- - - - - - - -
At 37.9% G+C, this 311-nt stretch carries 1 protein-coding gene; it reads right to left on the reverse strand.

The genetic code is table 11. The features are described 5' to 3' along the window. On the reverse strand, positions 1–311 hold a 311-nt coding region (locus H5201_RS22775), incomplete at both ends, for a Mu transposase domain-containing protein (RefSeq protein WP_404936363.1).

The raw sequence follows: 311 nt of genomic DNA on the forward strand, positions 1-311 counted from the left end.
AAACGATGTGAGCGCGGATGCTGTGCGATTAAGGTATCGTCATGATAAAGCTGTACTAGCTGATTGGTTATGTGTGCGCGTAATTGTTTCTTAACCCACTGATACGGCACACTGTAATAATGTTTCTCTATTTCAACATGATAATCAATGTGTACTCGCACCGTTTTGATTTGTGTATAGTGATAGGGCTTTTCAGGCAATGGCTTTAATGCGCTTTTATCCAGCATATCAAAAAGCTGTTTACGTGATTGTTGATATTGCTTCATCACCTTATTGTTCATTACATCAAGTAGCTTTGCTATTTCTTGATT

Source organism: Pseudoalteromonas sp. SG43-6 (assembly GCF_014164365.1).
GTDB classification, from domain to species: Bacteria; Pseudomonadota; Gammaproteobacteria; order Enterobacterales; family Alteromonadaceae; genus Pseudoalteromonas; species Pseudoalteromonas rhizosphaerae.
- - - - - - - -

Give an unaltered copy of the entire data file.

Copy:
At 37.9% G+C, this 311-nt stretch carries 1 protein-coding gene; it reads right to left on the reverse strand.

The genetic code is table 11. The features are described 5' to 3' along the window. On the reverse strand, positions 1–311 hold a 311-nt coding region (locus H5201_RS22775), incomplete at both ends, for a Mu transposase domain-containing protein (RefSeq protein WP_404936363.1).

The raw sequence follows: 311 nt of genomic DNA on the forward strand, positions 1-311 counted from the left end.
AAACGATGTGAGCGCGGATGCTGTGCGATTAAGGTATCGTCATGATAAAGCTGTACTAGCTGATTGGTTATGTGTGCGCGTAATTGTTTCTTAACCCACTGATACGGCACACTGTAATAATGTTTCTCTATTTCAACATGATAATCAATGTGTACTCGCACCGTTTTGATTTGTGTATAGTGATAGGGCTTTTCAGGCAATGGCTTTAATGCGCTTTTATCCAGCATATCAAAAAGCTGTTTACGTGATTGTTGATATTGCTTCATCACCTTATTGTTCATTACATCAAGTAGCTTTGCTATTTCTTGATT

Source organism: Pseudoalteromonas sp. SG43-6 (assembly GCF_014164365.1).
GTDB classification, from domain to species: Bacteria; Pseudomonadota; Gammaproteobacteria; order Enterobacterales; family Alteromonadaceae; genus Pseudoalteromonas; species Pseudoalteromonas rhizosphaerae.